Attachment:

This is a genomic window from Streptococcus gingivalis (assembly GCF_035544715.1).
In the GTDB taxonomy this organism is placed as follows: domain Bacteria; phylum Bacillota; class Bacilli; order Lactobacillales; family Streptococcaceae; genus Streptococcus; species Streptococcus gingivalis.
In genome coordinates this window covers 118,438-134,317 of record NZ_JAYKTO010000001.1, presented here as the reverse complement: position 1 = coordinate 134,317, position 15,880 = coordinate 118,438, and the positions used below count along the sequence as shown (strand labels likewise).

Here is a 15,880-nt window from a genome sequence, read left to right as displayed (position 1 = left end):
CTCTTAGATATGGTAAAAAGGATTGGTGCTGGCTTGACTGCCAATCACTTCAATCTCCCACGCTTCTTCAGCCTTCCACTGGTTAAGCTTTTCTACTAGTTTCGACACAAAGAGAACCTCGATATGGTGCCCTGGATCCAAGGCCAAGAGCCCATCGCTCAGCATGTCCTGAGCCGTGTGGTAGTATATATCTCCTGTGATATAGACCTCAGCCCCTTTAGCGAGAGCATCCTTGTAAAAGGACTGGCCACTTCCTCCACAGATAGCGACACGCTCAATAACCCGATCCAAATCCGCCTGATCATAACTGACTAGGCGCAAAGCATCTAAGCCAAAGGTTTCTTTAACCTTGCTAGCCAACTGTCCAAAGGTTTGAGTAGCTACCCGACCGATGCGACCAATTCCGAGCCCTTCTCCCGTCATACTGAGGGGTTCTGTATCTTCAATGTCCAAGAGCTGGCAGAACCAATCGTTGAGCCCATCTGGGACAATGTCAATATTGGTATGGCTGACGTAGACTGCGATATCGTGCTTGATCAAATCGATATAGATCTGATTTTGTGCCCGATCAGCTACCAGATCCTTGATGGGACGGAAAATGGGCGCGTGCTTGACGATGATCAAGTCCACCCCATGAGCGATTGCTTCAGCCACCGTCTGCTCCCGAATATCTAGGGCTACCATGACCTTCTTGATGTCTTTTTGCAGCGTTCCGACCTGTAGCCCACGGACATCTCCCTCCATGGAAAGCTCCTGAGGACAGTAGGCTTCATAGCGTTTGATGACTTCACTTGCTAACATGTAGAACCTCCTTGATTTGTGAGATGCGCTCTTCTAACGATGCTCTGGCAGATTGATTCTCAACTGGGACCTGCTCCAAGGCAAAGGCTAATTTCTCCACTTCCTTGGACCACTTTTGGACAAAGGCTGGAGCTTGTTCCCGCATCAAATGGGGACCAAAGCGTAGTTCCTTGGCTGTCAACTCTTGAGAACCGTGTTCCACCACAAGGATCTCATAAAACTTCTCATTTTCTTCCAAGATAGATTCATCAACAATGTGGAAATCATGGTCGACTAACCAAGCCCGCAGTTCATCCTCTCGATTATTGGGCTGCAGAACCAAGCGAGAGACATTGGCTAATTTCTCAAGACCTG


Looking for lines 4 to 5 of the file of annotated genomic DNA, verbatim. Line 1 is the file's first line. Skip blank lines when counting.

Here is a 15,880-nt window from a genome sequence, read left to right as displayed (position 1 = left end):
CTCTTAGATATGGTAAAAAGGATTGGTGCTGGCTTGACTGCCAATCACTTCAATCTCCCACGCTTCTTCAGCCTTCCACTGGTTAAGCTTTTCTACTAGTTTCGACACAAAGAGAACCTCGATATGGTGCCCTGGATCCAAGGCCAAGAGCCCATCGCTCAGCATGTCCTGAGCCGTGTGGTAGTATATATCTCCTGTGATATAGACCTCAGCCCCTTTAGCGAGAGCATCCTTGTAAAAGGACTGGCCACTTCCTCCACAGATAGCGACACGCTCAATAACCCGATCCAAATCCGCCTGATCATAACTGACTAGGCGCAAAGCATCTAAGCCAAAGGTTTCTTTAACCTTGCTAGCCAACTGTCCAAAGGTTTGAGTAGCTACCCGACCGATGCGACCAATTCCGAGCCCTTCTCCCGTCATACTGAGGGGTTCTGTATCTTCAATGTCCAAGAGCTGGCAGAACCAATCGTTGAGCCCATCTGGGACAATGTCAATATTGGTATGGCTGACGTAGACTGCGATATCGTGCTTGATCAAATCGATATAGATCTGATTTTGTGCCCGATCAGCTACCAGATCCTTGATGGGACGGAAAATGGGCGCGTGCTTGACGATGATCAAGTCCACCCCATGAGCGATTGCTTCAGCCACCGTCTGCTCCCGAATATCTAGGGCTACCATGACCTTCTTGATGTCTTTTTGCAGCGTTCCGACCTGTAGCCCACGGACATCTCCCTCCATGGAAAGCTCCTGAGGACAGTAGGCTTCATAGCGTTTGATGACTTCACTTGCTAACATGTAGAACCTCCTTGATTTGTGAGATGCGCTCTTCTAACGATGCTCTGGCAGATTGATTCTCAACTGGGACCTGCTCCAAGGCAAAGGCTAATTTCTCCACTTCCTTGGACCACTTTTGGACAAAGGCTGGAGCTTGTTCCCGCATCAAATGGGGACCAAAGCGTAGTTCCTTGGCTGTCAACTCTTGAGAACCGTGTTCCACCACAAGGATCTCATAAAACTTCTCATTTTCTTCCAAGATAGATTCATCAACAATGTGGAAATCATGGTCGACTAACCAAGCCCGCAGTTCATCCTCTCGATTATTGGGCTGCAGAACCAAGCGAGAGACATTGGCTAATTTCTCAAGACCTG